Archive for Amman
They all sat outside the amphitheater selling bills, most no longer worth their ink, most from a decade of a ruler demised, or a leader deposed. Saddam Hussein glared up from the street, girdled in wide greenish-blue dinar. Middle Eastern, Eastern European, and African heads of state lay side by side in neat spreads replicated near identically by each squatting vendor.
For 1 JD, about a buck-fifty, any one of them can be yours. Buy more and strike bargain territory. I took greater interest in those currencies long out of print, those minted in a day when one language was good enough and a banknote never traveled far. Just across the border from a land divided, a land that was once theirs, these money markets are the great equalizer. It doesn’t matter what the bill can buy now. It doesn’t matter what it ever could have bought. It doesn’t matter what it’s selling for on eBay — now it costs one Jordanian Dinar.
“Let’s go, man.”
We took the long way back to the parking lot, every moment asking why? — why are we doing this? why are you doing it with me? Given each action, each movement, under what circumstances would they make sense? If you’re trying to rob me? If you’re just trying to hang out?
“I don’t normally come here,” Salim said about the downtown quarter. “But I like to walk with company, because of this one.” He patted his belly.
He walked me into a falafel shop — I’d mentioned I was hungry. I ordered one, then two, and Salim paid. Weird. Sure, they were about 50 cents each, but when did a cab driver ever take his fare to lunch? Either he felt it was only fair considering how many thousands of dollars of electronics and dirty sweatshirts he was going to steal from me, or he bizarrely wanted to make a nice gesture for a tourist in his city.
Whatever his game, I decided to fight back. We paused at a streetside tea vendor. I paid. Maybe if I was nice enough, and melted his heart with warm mint tea, he’d call off the hit.
It all seemed a bit too easy, but for sixty dollars I had hired a driver from the Hussein Bridge Border Crossing to take me into downtown Amman, and later, to the airport —more than two hours of total driving. Plus, I’d have three hours to see the Jordanian capital before my flight back to Abu Dhabi. I put my duffel in the trunk, jammed my backpack into the back seat and slid in the front.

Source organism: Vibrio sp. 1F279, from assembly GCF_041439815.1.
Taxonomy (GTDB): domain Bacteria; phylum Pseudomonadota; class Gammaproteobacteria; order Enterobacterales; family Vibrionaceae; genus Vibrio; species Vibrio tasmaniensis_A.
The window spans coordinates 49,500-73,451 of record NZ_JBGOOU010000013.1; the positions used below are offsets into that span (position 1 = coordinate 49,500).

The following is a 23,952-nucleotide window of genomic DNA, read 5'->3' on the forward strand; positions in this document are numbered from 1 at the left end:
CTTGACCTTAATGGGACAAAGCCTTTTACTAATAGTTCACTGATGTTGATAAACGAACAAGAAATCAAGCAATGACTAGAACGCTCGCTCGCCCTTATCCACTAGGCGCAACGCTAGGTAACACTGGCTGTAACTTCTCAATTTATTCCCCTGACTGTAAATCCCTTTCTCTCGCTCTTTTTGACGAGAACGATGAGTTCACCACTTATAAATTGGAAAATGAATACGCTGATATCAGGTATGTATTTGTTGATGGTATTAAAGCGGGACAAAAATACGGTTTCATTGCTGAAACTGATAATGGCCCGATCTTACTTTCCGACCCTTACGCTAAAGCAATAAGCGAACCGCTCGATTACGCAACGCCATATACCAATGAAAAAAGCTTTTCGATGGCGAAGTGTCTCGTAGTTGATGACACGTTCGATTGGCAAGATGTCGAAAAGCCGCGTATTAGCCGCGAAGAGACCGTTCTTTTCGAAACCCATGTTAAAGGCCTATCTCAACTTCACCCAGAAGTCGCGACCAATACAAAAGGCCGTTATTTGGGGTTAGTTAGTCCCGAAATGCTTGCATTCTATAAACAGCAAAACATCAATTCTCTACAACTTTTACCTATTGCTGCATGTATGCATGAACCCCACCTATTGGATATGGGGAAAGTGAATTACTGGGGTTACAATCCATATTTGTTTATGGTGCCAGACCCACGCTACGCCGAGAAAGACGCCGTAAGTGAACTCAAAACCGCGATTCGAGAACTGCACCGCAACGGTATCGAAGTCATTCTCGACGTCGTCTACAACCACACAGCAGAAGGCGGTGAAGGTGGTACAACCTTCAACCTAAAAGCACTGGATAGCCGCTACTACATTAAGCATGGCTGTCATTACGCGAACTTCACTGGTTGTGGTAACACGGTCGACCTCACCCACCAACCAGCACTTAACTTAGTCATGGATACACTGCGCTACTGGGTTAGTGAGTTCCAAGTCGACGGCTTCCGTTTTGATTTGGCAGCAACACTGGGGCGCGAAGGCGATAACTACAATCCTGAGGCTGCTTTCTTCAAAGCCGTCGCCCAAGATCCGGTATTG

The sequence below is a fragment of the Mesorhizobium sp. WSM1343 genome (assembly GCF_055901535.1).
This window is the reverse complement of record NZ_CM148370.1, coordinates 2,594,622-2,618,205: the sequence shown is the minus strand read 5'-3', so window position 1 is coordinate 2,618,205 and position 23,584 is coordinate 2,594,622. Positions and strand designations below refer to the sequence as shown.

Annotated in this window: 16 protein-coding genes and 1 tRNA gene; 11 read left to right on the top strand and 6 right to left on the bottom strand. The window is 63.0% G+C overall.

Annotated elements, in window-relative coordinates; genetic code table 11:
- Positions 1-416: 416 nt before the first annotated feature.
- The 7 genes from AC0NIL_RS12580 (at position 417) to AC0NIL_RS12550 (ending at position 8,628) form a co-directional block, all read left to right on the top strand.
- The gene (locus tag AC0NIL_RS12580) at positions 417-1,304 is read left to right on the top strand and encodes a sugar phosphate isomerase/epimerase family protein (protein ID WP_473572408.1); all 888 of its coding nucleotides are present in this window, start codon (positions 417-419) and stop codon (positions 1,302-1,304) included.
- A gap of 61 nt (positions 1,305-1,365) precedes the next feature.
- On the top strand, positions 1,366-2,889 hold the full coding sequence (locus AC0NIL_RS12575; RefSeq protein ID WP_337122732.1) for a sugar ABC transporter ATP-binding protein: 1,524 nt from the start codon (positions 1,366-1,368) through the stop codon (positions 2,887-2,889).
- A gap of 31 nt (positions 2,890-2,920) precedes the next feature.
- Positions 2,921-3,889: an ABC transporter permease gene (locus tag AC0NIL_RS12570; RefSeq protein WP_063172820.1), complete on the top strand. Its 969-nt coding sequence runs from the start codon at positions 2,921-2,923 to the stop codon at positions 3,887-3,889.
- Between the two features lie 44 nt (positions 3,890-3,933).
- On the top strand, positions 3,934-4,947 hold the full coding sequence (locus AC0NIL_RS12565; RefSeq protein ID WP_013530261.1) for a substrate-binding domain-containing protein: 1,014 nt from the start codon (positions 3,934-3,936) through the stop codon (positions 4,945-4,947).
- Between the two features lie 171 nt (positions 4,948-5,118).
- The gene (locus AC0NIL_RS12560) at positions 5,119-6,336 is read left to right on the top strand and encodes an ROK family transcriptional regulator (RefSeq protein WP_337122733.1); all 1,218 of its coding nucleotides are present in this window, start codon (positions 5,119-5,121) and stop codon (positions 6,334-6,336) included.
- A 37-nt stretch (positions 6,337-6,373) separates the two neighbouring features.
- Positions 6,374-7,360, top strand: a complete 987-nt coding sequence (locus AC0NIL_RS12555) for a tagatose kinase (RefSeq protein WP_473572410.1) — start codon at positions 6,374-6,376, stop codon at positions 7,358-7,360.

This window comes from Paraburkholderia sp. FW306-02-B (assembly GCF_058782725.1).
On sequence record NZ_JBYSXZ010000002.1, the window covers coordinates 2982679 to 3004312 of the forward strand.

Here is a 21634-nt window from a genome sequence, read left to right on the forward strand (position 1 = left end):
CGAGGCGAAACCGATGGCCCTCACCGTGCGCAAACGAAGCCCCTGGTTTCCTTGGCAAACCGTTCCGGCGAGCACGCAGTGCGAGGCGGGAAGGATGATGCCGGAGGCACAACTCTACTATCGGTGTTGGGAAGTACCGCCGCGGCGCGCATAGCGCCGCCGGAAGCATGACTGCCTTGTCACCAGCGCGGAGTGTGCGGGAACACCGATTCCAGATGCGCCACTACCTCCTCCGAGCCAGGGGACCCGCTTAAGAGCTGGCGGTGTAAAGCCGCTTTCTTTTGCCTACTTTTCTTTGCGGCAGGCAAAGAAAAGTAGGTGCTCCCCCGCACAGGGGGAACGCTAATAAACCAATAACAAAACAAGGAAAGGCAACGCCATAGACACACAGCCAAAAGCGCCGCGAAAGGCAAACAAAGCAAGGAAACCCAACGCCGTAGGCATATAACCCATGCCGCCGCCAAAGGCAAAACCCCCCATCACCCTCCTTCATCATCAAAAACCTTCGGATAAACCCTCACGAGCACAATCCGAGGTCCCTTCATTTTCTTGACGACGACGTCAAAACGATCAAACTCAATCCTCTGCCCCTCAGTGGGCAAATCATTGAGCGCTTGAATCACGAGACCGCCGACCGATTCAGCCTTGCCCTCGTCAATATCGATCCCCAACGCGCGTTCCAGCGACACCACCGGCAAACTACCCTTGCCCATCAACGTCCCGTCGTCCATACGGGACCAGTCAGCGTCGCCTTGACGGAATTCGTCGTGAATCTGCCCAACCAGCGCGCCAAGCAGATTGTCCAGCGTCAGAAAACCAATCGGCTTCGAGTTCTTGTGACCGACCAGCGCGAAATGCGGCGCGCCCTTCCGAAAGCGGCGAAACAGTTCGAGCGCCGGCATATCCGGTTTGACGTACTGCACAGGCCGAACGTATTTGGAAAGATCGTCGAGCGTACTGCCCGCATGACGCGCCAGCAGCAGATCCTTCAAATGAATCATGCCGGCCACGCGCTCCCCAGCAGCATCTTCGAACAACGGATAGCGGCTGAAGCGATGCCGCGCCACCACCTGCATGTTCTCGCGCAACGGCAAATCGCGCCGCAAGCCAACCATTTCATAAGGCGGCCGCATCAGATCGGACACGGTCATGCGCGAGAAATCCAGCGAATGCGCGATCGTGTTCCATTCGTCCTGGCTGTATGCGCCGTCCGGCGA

Salim was from Palestine and had lived almost everywhere his visa would let him. He lit a cigarette and spoke in better English than my Arabic.
“How’s Abu Dhabi?”
“Abu Dhabi’s okay,” I told him. “Hot. Jordan’s so nice in the wintertime.”
“I don’t like the cold.”
After an hour and a half and several bouts of involuntary napping, I opened my eyes at the city limits, where swaths of identical square houses cover every inch of hillside. Where Jerusalem stone is white, textured, the façade of Amman is yellow and brown, its flat boxes textured only by pressing against and climbing over one another like a cubist painting.
The Conclusive Guide to Crossing (In and Out Of)
Jordan by Land
If I’d spent Hanukkah in the United Arab Emirates, I had to spend Christmas in Israel. At a dark 5:30 in the morning, a muezzin belted out the dawn Call to Get Moving from the Grand Mosque. We few “Members of the Tribe” left for an 8:00 flight to Jordan, the civilized among us connecting to Tel Aviv by air. Not me. Here’s how to do it by bus:
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